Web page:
know. So, Mother Gipsy packed his big traveling valise and then she
LITTLE FOLKS' LAND 53
and Joe-Boy stood on the porch and threw Father Gipsy kisses until he
was out of sight. After a vvhile, when the whistle blew, Mother Gipsy
looked at Joe-Boy and said, "Gone," and then Joe-Boy said, "g-o-n-e,"
too, right after her, so plainly that Mother Gipsy could not help but
squeeze him just a little bit, it sounded so cute, and she was very anxious
for Joe-Boy to learn to talk so that he could talk to her when Father
Gipsy was away. But, only guess! One morning, while Father Gipsy
was away, Joe-Boy learned to walk. He walked all the way from the
door across the floor to Mother Gipsy's arms. And, bless you, when Joe-
Boy found out he could walk, why, he was so proud he wanted to walk
all the time ! And up and down the hall and across the room he trotted,
until Mother Gipsy was afraid he would get sick. So she had to
catch him and hold him tight while he rested some.
"Well, well, well," said Mother Gipsj', laughing, "won't that be
a fine surprise for Father Gipsy when he comes home? I shall not tell
him one word about it in my letters, and then when he comes I'll let
Joe-Boy run to the gate to meet him, and I know Father Gipsy will be
surprised!" And then Mothey Gipsy laughed again. But let me telL
you something else about Joe-Boy that Mother Gipsy thought most
dreadful! After he learned to walk and to get down the steps by him-
self, he began to run away! And one day Joe-Boy got away down the
street before Mother Gipsy found him, and my! Mother Gipsy didn't
like that one bit, because she didn't want any runaway boy, you know, so
she got a tight button and put it on the gate and then Joe-Boy couldn't
get out any more, and he stopped running away. Well, Mother Gipsy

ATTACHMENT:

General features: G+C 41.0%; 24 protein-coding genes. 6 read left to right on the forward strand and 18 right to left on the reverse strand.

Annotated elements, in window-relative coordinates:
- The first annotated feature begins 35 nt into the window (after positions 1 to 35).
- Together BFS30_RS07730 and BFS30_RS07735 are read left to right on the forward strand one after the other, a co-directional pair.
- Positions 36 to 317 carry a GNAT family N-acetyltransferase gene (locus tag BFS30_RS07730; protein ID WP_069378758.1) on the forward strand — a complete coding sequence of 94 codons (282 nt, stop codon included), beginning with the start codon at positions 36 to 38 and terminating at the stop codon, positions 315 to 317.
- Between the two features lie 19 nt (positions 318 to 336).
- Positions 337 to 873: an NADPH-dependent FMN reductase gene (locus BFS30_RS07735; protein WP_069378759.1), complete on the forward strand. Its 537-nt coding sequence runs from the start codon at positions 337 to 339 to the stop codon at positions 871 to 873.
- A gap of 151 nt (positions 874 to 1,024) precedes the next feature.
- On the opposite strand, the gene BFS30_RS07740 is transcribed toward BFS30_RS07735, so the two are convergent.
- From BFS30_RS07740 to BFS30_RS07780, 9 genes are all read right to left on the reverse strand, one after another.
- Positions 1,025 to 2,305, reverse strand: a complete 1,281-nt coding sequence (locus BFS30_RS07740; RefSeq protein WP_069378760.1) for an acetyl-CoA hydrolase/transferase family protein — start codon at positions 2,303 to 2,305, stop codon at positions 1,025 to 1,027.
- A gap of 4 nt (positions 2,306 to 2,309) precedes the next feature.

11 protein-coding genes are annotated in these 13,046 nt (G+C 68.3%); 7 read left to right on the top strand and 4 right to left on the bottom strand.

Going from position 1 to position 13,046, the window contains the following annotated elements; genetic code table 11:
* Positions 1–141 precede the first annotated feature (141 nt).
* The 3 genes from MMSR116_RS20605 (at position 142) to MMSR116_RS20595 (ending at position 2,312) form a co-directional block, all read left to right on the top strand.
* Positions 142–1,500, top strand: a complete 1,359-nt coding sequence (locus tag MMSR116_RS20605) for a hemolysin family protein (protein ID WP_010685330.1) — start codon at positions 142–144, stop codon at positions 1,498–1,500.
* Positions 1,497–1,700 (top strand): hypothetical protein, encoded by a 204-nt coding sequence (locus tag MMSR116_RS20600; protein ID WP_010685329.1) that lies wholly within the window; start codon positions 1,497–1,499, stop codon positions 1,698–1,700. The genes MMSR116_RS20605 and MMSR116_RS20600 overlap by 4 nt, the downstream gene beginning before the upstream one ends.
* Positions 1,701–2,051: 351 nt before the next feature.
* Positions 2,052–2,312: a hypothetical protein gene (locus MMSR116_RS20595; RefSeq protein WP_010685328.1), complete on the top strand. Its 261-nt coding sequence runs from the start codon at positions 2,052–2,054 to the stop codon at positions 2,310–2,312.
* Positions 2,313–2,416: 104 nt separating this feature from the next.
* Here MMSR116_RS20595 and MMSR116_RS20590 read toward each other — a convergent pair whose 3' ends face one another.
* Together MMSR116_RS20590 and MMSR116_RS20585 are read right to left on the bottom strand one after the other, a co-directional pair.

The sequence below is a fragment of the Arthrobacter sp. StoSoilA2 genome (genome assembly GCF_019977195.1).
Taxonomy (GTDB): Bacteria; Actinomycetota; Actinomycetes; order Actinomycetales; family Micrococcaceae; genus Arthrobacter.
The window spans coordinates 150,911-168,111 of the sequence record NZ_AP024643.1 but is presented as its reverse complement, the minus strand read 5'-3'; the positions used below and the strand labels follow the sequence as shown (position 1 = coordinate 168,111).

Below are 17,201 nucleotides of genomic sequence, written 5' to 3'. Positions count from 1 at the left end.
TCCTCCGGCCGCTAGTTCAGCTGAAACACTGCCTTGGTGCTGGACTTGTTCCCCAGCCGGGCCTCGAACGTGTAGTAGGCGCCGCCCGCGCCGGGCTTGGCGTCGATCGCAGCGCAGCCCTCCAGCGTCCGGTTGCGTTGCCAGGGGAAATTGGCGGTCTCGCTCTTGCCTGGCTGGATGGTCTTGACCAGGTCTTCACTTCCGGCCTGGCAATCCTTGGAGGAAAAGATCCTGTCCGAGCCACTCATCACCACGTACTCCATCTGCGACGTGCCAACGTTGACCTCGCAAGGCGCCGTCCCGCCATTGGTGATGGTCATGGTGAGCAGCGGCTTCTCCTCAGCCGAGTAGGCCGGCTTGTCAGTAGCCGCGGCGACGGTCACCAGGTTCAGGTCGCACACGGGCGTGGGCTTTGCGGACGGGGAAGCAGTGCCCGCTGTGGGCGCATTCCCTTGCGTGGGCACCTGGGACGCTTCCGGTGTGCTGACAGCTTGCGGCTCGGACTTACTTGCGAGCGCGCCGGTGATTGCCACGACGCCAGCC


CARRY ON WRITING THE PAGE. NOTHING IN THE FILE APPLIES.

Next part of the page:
thought the time never would come for Father Gipsy to come home, but
one morning the postman brought her a letter and it was from Father
Gipsy, and he said he was coming home that very day, and he was going
to bring something beautiful in his "alise for Mother Gipsy and Joe-
Boy â a surprise.
"And I have a surprise for him, too," said Mother Gipsy, "a great
So that afternoon, just before train time, she dressed Joe-Boy in his
fresh linen dress, and when she saw Father Gipsy turn the corner, she
put Joe-Boy down the steps and then hid him behind the vines to watch.
And you know what happened next just as well as I do, for when
Father Gipsy opened the gate Joe-Boy stretched out both arms and trot-
ted down the walk to meet him â and laughing every step of the way !
54 LITTLE FOLKS' LAND
Father Gipsy almost smothered him with kisses and threw him up
high â one, two, three times, and then Mother Gipsy came from behind
the vines and they all went into the house together.
But I can't tell you what was in the valise for them, yet â because
it wasn't unpacked, you know â so how could I ? But I will by and by,
of course, just as soon as I find out. Just you wait and see.
Joe-Boy's Silk Present